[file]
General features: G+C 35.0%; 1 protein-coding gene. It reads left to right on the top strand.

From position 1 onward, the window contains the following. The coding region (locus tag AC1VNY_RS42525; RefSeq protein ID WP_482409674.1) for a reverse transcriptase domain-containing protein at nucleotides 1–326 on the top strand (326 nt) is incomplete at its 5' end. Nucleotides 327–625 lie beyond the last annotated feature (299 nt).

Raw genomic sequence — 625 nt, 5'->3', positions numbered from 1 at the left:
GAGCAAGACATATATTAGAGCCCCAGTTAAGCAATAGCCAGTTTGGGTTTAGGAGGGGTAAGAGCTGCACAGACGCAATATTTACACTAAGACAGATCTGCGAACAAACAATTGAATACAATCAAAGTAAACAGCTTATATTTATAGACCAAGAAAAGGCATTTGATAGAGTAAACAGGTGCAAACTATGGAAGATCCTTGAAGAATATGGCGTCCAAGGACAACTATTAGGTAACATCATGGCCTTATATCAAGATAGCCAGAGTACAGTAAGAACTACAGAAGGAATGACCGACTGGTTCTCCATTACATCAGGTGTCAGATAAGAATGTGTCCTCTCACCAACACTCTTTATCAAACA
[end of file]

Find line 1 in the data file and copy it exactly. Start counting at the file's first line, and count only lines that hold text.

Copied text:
General features: G+C 35.0%; 1 protein-coding gene. It reads left to right on the top strand.